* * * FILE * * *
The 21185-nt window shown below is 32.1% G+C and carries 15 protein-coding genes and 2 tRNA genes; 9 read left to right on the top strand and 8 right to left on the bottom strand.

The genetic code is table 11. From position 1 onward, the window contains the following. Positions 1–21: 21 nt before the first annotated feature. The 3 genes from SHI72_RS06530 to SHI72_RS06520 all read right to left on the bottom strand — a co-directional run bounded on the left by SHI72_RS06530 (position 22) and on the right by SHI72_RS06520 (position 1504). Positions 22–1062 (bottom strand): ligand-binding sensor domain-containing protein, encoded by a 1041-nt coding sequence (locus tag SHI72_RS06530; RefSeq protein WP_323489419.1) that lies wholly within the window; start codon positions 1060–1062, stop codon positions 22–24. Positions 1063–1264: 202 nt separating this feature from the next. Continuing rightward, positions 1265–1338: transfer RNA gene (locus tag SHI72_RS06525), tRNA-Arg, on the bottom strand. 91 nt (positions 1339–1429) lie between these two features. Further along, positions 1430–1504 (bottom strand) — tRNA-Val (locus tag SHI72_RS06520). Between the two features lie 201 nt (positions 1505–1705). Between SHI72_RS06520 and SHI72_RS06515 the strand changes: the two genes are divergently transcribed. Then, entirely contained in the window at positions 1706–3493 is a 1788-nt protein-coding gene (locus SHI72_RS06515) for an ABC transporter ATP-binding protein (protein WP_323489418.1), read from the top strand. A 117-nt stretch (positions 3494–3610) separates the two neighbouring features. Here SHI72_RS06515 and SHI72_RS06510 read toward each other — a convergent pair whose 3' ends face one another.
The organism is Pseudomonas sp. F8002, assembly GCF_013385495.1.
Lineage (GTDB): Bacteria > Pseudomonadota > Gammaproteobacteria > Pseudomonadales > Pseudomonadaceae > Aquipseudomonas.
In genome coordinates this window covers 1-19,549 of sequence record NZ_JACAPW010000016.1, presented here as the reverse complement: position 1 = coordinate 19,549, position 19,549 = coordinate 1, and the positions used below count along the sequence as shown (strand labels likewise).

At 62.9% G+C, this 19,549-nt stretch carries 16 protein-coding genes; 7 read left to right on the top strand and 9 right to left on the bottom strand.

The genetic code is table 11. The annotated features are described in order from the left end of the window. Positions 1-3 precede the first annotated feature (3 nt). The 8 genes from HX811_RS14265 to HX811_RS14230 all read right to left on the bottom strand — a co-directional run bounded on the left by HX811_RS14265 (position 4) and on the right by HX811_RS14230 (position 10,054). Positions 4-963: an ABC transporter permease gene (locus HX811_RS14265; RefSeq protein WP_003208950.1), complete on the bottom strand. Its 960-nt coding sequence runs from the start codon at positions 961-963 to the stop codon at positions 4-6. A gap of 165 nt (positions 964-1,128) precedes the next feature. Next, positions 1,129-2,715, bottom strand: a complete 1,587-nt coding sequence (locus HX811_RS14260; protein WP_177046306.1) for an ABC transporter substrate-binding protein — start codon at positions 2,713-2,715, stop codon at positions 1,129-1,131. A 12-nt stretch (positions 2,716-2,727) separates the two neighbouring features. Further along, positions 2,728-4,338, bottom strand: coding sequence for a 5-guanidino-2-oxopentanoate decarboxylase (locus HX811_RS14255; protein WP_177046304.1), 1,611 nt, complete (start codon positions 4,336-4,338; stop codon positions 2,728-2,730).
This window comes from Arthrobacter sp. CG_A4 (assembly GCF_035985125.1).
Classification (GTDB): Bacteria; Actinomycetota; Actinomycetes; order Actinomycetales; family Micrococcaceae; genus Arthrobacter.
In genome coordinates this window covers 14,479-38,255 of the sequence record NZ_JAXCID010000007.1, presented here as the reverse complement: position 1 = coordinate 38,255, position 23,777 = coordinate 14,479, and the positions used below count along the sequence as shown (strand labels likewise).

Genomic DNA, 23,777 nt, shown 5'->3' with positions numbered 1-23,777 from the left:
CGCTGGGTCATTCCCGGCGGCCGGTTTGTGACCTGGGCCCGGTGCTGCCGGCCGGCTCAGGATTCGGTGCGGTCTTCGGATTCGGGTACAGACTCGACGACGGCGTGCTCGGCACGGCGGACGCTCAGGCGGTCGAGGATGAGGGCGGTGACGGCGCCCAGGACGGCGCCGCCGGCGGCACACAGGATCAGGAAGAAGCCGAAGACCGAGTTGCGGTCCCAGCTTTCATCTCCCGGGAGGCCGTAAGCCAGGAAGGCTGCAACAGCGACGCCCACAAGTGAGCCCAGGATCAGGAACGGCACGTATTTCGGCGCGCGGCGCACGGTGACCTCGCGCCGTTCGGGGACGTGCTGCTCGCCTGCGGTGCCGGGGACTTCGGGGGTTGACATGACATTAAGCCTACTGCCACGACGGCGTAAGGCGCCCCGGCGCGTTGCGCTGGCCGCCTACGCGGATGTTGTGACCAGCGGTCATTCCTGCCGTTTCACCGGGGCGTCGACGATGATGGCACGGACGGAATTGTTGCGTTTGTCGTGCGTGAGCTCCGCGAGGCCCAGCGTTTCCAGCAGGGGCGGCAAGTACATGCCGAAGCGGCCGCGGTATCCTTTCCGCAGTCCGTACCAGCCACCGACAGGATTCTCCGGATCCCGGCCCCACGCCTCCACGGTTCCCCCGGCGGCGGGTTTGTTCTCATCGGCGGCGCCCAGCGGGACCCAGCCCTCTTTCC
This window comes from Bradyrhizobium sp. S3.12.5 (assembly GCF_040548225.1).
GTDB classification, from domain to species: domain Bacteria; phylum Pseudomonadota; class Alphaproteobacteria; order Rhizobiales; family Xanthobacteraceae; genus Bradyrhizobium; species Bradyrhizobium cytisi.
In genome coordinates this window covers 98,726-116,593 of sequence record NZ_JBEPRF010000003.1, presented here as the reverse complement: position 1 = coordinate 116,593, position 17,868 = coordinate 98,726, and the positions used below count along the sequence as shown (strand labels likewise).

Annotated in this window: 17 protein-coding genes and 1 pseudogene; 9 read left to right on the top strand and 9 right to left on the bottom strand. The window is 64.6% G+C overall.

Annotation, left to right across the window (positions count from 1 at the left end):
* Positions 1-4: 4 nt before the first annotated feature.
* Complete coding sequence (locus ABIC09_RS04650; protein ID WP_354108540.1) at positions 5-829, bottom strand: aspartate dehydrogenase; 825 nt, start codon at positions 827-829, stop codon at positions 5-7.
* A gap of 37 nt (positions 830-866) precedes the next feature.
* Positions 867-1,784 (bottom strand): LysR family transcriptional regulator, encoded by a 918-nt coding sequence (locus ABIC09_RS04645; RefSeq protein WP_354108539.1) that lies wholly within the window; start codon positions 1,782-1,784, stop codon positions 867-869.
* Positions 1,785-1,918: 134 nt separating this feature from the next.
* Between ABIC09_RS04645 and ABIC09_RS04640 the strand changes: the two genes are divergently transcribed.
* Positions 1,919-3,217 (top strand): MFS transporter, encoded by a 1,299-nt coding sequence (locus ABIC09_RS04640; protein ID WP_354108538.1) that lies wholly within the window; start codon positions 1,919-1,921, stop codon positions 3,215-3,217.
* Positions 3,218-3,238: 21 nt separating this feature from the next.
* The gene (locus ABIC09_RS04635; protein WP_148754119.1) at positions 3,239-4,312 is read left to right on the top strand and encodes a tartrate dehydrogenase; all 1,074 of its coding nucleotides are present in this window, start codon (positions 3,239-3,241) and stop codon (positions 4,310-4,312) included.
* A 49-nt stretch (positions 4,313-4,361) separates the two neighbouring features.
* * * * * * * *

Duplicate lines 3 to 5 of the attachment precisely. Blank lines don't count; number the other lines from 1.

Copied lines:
The organism is Pseudomonas sp. F8002, assembly GCF_013385495.1.
Lineage (GTDB): Bacteria > Pseudomonadota > Gammaproteobacteria > Pseudomonadales > Pseudomonadaceae > Aquipseudomonas.
In genome coordinates this window covers 1-19,549 of sequence record NZ_JACAPW010000016.1, presented here as the reverse complement: position 1 = coordinate 19,549, position 19,549 = coordinate 1, and the positions used below count along the sequence as shown (strand labels likewise).